Arbyr in Excilior | World Anvil


Strength of nations

rbyr is a multipurpose word amongst most casterway cultures. It derives from the Komon word for tree, but it would be overly simplistic to imply that arbyr = tree. Being generally a forested planet, trees command a central presence in most of Excilior's civilizations. Not only do they dominate the landscape, but they have been central factors in habitation and construction. As such, many cultures coalesced upon the term arbyr to refer to those specimens that are particularly large, particularly impressive, or have somehow played a central role in their societies.
Social Symbol
any cities - especially those of Tallonai or Elladoran origin - are centered upon a single, massive tree. This tree is typically a canopeia, but there are other species of grand stature that can also fit the bill. These trees come to represent far more than plant life. They are, in a very literal sense, the essence of the society itself. When cities have been raided by foreign armies, the primary focus of those armies is not to destroy a castle, or a city hall, or the local klyster. Their first objective is to fight their way to the city center and burn those peoples' arbyr to the ground. A military defeat of this nature is one of the most humbling that a culture can absorb.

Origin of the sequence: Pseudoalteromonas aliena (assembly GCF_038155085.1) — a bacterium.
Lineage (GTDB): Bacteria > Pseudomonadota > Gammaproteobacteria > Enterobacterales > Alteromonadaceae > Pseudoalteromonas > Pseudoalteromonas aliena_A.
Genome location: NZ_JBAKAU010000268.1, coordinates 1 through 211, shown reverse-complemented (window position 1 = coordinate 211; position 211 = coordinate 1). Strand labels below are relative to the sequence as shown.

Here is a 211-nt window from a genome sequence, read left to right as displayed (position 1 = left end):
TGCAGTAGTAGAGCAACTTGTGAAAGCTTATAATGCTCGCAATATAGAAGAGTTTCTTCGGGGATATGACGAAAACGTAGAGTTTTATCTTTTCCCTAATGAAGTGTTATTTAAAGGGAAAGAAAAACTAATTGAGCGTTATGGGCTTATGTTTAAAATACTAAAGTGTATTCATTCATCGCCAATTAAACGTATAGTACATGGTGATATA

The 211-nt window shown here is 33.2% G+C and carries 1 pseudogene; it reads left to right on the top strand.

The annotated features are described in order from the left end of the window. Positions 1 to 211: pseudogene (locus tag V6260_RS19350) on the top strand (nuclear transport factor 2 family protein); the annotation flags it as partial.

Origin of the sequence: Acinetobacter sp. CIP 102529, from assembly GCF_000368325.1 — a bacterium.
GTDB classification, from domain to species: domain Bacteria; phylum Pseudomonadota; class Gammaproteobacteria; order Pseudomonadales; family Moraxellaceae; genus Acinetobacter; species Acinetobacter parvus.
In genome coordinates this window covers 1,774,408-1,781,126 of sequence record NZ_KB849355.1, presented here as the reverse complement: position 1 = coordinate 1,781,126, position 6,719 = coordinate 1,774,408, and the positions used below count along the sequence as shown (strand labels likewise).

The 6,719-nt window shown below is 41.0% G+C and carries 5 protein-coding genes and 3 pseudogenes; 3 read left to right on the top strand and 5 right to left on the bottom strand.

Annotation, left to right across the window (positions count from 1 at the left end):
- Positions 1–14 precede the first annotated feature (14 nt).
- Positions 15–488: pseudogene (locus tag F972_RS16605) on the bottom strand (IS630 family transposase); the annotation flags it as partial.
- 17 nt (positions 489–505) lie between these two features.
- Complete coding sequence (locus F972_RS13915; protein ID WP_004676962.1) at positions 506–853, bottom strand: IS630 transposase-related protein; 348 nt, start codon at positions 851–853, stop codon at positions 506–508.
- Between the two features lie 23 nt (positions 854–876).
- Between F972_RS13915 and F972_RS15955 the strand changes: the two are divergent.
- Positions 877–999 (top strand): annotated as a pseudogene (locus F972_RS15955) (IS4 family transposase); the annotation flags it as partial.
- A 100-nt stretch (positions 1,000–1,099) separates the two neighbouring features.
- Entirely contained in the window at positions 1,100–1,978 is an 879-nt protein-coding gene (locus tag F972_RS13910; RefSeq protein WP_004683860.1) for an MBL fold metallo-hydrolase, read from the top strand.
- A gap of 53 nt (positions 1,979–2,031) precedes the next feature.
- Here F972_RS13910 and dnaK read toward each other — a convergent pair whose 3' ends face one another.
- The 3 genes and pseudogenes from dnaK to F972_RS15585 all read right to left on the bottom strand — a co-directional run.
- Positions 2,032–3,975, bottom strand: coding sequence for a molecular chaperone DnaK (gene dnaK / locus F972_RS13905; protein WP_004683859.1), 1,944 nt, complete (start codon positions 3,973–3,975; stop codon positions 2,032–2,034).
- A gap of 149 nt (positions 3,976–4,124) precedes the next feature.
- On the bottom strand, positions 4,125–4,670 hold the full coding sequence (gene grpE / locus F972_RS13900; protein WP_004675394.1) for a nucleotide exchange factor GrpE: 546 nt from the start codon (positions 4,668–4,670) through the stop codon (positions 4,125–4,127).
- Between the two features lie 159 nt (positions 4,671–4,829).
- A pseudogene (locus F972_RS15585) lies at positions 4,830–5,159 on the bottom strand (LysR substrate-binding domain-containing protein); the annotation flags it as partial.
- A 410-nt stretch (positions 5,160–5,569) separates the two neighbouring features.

As long as that tree stands, the population will typically transfer their culture, in spirit, upon it. In this sense, people may use the word arbyr nearly as a replacement for heritage. Someone may say, "They have undermined the arbyr of our lands." Or, "I give this to you as a symbol of our arbyr."